Wooed by positive reviews, I went out to watch Gravity with a couple of the other Benedictine Sojourners (Yes, for those who wonder: it’s not all ora et labora at the monastery—sometimes we go to the movies!) Gravity has a simple plot: an accident at a space station detaches one of the astronauts from her shuttle, leaving her tumbling through empty space and struggling for survival. Alone and radically disconnected from everything that is life-sustaining, she desperately tries to find a handhold, anything to anchor her from floating away forever. In zero-gravity, where falling and flying are the same thing, which way is “up”? And how do you find your way “home”?
Long after the credits faded, the movie provoked discussion among us (see: Out there in faith). For me, it has offered a point of reflection, an opportunity to “bend back.” It has been two months since I arrived, and I’m just beginning to experience a sense of disconnection from my friends and family. It is difficult to stay in touch consistently. Even if I could, my deeper experiences are hard to explain or express—even to myself. It takes time and effort. Briefly untethered from my lifelines, the way I prop myself up in the world (professional connections, work, friendships, entertainment, social media networks, etc.), there are times when I feel that I am tumbling in outer space. No one can hear me. No one can see. No one knows. Here, at the monastery however, I cannot escape the true source of my anxiety: I am afraid to be forgotten, fearful of being left behind, unimportant—drifting away forever.
In my existential distress, I find myself clutching at the monastic schedule for a lifeline. The rigor of its form holds me up in the silence and keeps me upright. I anchor myself in its regularity. Five times a day, community prayer gathers me up in its arms and I am reminded of who I most deeply am and who I desire to be. The Word of God comes robed in song and speech, gifts to be given and received. Time is punctuated; eternity has a rhythm if I listen. In the dance between self and community, prayer and work, silence and speaking, the Liturgy of the Hours keeps us all in time to an underlying beat. In the oratory among others, I consistently find a handhold to keep me from drifting.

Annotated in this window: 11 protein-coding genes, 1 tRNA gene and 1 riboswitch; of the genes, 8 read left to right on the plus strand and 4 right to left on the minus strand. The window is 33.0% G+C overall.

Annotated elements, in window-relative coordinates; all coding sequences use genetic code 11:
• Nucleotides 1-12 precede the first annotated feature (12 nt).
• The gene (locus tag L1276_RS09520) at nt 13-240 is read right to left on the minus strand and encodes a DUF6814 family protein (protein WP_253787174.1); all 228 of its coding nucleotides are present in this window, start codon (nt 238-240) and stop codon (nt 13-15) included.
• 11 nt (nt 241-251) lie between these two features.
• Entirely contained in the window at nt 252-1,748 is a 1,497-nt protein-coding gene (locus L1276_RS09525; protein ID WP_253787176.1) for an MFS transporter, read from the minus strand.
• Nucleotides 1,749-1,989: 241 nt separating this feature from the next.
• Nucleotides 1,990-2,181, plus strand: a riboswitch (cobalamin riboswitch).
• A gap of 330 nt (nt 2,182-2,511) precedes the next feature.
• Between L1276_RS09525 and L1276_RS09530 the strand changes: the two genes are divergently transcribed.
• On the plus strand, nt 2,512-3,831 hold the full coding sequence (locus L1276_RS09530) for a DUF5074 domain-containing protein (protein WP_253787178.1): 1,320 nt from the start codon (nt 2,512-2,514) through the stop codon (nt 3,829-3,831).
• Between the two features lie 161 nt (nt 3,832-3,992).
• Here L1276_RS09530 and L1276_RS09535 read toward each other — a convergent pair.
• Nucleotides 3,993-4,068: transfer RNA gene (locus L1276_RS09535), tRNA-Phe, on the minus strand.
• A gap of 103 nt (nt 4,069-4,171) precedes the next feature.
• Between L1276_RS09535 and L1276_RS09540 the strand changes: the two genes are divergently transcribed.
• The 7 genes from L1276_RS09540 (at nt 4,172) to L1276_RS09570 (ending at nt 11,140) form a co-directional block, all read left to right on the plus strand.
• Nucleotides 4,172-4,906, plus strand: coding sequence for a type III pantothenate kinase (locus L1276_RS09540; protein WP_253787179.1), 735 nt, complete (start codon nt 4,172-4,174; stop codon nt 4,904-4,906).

This is, of course, by design. As I have begun to learn in earnest, very little is left to accident in Benedict’s monastery. The more I look, the more I perceive of the care and attention that Benedictine life encourages in the everyday. The monastic schedule is designed to provide stability, order, a sense of normalcy, even (horrors!) predictability that firmly plants my feet on the ground. I cannot float away, disappearing into the ether: I am expected to follow the pattern of the daily along with the rest of the community. In alternating rhythm, each day, I move between prayer and working with my hands and study, going in turn from the oratory to library to kitchen or garden at the appointed time and without delay. Tethered to a shared sense of time in the monastery, the words of Isaiah 30:12 come alive for me:
Whether you turn to the right or to the left,
you will hear a voice behind you, saying,
“This is the way; walk in it.”
In the zero-gravity “school for the Lord’s service” that Benedict establishes, it is his “small Rule” that teaches all beginners to discover which way is up—and which way is home.
Follow this link to read more of Rosy’s posts: Living in Community – A Benedictine Sojourner’s Journey